Home and road jerseys are always shown in the upper-left region. Sometimes, as in the case of this Angels sheet, the road jersey is shown first, which seems like an odd way of sequencing things. Unfortunately — and this is probably the guide’s biggest deficiency — we don’t get to see the backs of the jerseys. (MLB began showing rear-view mock-ups in the guide a few years later.)
The color chips in the upper-right corner are perforated, so they can be removed for color-matching. In some vintage style guides, some of these chips have been removed, but all of them in this guide are intact.
Uniform pants are consistently referred to throughout the style guide as “trousers,” which seems hopelessly square.
Batting helmets are consistently shown without earflaps, even though most MLB players were wearing flaps by this point.
Most of the sheets include fine print at the bottom that spells out the uniform specs in exacting detail. Sample passage: “HOME JERSEY — White body and sleeves; saddle shoulder; curved bottom; button-down placket neck; neck striping — navy 7/16″ (outside), scarlet 1/4″, navy 7/16″; sleeve striping — navy 1/2″ (outside), scarlet 5/8″, navy 1/2″.”
Each team’s sheet shows one stirrup (labeled as “Stirrup,” singular) and one sanitary sock (“Socks,” plural).
For reasons that aren’t clear to me, most of the sheets show duplicate iterations of the team’s logos in the lower-right area. Including the logos seems like an obvious enough move, but why show them multiple times? It almost seems like they were just looking to fill the space.
A small but crucial detail can be found in the lower-right corner of each sheet, where a month and year are shown in fine print. Here’s a close-up:
The “CA-1,” of course, tells us that this is the first sheet for the California Angels. (The accompanying black-and-white sheet is “CA-2.”) But the key info is that “9/90” notation, because it tells us that this sheet was issued in September of 1990, meaning it showed the Angels’ specs for the then-upcoming 1991 season. The idea was that new style sheets would be sent to licensees whenever a team changed its uniforms or other specs, and then the licensees could update their binders by swapping out the old sheets and inserting the updated ones. As a result, the sheets in this binder carry a variety of dates, ranging from 10/88 through 10/91. (MLB eventually abandoned this approach and began issuing annual style guides that covered all of the teams, even the ones that hadn’t made any changes since the previous season.)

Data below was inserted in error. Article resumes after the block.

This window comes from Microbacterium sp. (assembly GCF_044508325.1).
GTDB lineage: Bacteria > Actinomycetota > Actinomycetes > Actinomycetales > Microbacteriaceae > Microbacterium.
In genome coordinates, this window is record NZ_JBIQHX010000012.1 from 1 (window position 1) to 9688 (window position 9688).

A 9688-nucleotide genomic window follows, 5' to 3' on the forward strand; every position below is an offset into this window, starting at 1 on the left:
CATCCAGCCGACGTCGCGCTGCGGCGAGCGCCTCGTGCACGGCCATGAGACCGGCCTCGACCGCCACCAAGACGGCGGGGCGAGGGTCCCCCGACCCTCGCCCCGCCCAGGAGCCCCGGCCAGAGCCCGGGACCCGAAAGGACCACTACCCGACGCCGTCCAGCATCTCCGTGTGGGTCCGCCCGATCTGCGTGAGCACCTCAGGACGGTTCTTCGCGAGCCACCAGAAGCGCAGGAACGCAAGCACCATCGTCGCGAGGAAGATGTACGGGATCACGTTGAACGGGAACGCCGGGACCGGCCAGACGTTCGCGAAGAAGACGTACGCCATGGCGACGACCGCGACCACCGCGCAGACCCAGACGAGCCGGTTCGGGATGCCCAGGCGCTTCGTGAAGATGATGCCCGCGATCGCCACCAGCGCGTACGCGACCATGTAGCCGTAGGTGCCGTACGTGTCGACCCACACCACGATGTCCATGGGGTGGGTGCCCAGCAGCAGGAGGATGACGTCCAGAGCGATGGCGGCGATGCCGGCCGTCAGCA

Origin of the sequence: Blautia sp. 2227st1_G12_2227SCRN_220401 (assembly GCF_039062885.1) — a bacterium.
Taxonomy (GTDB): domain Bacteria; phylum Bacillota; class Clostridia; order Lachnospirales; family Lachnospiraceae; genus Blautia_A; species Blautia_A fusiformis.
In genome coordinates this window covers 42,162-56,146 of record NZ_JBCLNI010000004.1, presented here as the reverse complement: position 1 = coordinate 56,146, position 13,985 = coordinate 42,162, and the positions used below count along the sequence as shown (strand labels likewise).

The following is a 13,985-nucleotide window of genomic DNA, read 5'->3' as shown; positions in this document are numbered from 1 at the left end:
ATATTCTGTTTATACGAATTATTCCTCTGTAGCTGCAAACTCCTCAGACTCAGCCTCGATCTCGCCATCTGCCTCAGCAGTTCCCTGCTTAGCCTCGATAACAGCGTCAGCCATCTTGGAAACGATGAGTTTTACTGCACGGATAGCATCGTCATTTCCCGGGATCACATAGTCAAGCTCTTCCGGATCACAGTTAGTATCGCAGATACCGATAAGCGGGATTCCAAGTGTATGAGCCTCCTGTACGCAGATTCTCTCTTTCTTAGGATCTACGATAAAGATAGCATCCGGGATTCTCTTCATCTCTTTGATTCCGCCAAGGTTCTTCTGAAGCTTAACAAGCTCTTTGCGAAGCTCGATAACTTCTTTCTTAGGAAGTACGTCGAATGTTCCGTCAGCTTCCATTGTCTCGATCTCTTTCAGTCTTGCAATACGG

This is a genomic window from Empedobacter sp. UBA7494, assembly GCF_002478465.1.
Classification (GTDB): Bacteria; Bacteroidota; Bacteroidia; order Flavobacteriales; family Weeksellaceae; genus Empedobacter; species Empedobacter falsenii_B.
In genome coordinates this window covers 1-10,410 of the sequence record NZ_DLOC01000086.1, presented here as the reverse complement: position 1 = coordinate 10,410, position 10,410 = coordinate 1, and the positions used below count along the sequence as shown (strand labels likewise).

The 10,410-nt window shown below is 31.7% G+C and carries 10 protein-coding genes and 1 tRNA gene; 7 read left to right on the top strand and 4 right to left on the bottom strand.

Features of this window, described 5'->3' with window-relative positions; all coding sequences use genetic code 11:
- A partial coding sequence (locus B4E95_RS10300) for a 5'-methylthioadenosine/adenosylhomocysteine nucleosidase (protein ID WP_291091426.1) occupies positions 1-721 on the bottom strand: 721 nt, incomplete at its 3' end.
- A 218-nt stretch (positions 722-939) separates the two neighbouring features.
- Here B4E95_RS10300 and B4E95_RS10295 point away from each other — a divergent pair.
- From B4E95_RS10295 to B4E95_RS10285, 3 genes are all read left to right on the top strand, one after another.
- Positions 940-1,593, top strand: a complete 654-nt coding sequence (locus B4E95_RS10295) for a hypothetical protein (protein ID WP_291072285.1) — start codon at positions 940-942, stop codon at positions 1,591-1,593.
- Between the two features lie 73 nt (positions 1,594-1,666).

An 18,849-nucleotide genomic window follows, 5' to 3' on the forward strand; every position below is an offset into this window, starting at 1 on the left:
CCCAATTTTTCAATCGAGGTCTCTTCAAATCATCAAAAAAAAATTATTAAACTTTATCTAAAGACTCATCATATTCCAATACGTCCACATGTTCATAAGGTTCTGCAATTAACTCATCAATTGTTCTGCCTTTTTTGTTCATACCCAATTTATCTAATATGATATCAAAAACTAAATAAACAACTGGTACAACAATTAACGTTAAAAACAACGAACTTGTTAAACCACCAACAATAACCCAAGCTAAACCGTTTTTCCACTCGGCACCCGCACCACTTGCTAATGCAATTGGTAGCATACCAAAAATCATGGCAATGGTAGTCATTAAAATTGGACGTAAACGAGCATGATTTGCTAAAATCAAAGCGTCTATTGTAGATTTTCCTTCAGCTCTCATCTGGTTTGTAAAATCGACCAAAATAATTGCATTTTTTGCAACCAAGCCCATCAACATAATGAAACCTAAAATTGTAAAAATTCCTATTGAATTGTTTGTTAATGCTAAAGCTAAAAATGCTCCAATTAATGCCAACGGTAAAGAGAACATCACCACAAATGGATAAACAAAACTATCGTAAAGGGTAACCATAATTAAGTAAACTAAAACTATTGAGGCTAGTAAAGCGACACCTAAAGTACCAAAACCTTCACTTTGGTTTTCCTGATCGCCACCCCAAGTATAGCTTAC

So that’s the basic format. With that in mind, let’s take a team-by-team look at this style guide. For each club, I’ve photographed the color fold-out page and the accompanying black-and-white page, and I’ve also provided some comments and observations. (One caveat: The Phillies’ color sheet is missing — an annoying omission! The guy who sold the guide to me says he doesn’t know what happened to it. Whaddaya gonna do.)
Okay, ready to dive in? Here we go.